What do you do with day-old bread? Do you throw it away (I hope not), or perhaps freeze it? Maybe pulse it into breadcrumbs, or fry into fluffy French toast? Do you make croutons for soups and salads? I do all these things, but perhaps my favourite way to use stale bread is in Tuscan bread salad, or panzanella.

I suspect that each Italian household has a favourite way of making this salad. Rather than a recipe, then, the process of making panzanella follows a few simple rules. The most important thing for the success of panzanella is, first of all, the type of bread. The best for the scope would be unsalted Tuscan bread, as it holds its shape wonderfully after soaking, becoming wet but not soggy; though any good sourdough would do just fine.

To soak the bread, good wine vinegar and extra virgin olive oil are required – the oil for flavour and the vinegar to add a pleasant acidic note to the salad. Finally, the vegetables. In origin, before the advent of tomatoes, these only counted sliced onion, cucumber, torn basil, and other herbs such as wild rocket and purslane (as reported by Emiko). Tomatoes made their way into this salad in recent times only, though quickly gaining the role of key ingredient. Personally, I like using ripe tomatoes in abundance – either big fleshy bulls’ hearts or, like in this case, tiny candy-sweet datterini. Instead of red onion, I sometimes throw in thinly sliced fresh Tropea onions (the sweetest of their kind). I then enjoy topping it all up with a mixture of herbs: basil, but also a bit of parsley for extra freshness. And if I have some hanging out in the fridge, I like dotting the salad with some black olives right at the end – a completely unorthodox addition that I still stand behind.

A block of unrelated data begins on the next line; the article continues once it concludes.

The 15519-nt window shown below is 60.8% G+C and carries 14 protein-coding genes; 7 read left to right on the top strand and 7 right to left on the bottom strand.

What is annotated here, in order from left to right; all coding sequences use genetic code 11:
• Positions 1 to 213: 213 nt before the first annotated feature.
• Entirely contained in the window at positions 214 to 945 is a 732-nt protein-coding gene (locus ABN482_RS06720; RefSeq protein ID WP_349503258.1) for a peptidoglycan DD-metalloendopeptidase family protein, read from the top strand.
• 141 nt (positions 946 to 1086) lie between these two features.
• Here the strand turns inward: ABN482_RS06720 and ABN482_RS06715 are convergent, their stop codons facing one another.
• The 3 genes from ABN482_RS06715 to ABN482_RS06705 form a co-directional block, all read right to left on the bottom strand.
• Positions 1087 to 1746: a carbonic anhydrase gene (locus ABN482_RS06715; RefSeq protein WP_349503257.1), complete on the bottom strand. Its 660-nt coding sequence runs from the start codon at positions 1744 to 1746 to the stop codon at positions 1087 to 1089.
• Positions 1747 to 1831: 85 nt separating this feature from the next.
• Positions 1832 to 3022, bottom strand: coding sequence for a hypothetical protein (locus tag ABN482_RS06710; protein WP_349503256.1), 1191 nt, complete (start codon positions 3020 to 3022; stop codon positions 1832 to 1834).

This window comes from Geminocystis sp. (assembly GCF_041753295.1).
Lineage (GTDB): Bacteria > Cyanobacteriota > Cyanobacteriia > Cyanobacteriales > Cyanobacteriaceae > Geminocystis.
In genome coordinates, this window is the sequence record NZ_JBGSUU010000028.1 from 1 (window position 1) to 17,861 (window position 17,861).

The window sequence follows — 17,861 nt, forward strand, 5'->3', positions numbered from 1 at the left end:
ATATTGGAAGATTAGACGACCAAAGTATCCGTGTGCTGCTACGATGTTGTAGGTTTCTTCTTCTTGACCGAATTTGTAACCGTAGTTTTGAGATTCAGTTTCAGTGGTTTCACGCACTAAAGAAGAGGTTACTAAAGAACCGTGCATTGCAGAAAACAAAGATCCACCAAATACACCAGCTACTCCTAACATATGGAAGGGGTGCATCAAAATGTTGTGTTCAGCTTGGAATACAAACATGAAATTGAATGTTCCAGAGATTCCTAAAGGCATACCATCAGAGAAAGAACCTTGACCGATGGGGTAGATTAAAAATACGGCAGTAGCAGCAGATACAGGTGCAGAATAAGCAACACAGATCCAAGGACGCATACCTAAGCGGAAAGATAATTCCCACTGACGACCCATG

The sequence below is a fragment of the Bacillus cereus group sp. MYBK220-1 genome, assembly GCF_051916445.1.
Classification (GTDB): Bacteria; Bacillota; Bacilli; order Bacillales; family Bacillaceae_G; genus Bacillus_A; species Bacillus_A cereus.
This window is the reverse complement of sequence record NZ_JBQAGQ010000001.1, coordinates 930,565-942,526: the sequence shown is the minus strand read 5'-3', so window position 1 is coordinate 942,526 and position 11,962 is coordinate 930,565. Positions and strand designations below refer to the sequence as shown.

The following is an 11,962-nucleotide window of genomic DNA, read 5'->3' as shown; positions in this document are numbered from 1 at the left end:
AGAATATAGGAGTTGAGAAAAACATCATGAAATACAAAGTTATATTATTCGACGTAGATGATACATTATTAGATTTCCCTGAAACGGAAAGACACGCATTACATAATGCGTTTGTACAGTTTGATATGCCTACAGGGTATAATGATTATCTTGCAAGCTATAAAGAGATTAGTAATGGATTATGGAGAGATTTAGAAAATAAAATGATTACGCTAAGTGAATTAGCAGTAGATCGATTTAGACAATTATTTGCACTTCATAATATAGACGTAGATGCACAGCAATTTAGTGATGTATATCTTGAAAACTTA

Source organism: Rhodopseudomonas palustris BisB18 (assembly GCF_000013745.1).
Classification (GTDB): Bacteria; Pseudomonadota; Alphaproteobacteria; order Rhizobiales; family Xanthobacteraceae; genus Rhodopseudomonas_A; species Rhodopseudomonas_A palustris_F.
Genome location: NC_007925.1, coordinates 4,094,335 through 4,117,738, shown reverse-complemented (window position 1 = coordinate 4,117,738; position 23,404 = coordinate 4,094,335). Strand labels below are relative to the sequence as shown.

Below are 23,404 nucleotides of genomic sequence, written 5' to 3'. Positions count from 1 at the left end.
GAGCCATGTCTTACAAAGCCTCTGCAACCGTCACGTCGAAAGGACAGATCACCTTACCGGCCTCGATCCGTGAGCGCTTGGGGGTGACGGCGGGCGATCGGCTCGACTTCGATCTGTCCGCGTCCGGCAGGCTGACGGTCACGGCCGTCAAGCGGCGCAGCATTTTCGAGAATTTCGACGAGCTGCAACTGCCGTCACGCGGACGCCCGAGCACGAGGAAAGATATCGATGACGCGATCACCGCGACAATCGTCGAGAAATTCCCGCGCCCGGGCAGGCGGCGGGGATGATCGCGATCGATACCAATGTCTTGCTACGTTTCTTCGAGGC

Feel free to remove the crust from the bread. I enjoy having a bit more bite, so I leave it on.
Serves 3-4
6 thick slices of stale Tuscan or sourdough bread
3 tbsp white wine vinegar
1 medium red onion, peeled and thinly sliced
1 small cucumber, peeled, seeded and diced
about 300g ripe tomatoes, seeded and roughly chopped
1 small bunch of flat parsley, leaves picked and torn
5-6 basil leaves, roughly torn
8-10 black olives, pitted (optional)
3 tbsp extra virgin olive oil, plus more to taste
Sea salt, black pepper, to taste

Start by arranging the bread on a large tray or platter, and by spooning water over it a little at the time, as long as you see it absorbs it – I used about 12 tablespoons here. Allow to wet and rest for 10 minutes.

Meanwhile, combine all the vegetables in a large bowl. Drain the bread and squeeze out any excess water. Using your hands, crumble the slices into the bowl. Now, pour in the vinegar and oil, season with salt and pepper and toss to combine. Finish off with the parsley and basil leaves and toss some more. Place in the fridge for at least 1 hour. Toss again before serving.




  1. Mrs. D July 24, 2014

    I have to say that the main thing I miss about Portugal is the bread. I can never find decent bread here in the supermarket, something that is quite common where I'm from. That said, I don't buy the packaged stuffeither, it's an offence to bread to put it in the same category. haha!

    • Valeria July 27, 2014

      I have clear memories of eating the best bread in my life in Portugal – I was immediately striken by the flavour and texture, and about how you could always find excellent bread no matter the restaurant. The packaged stuff is barely ducks' food! 🙂


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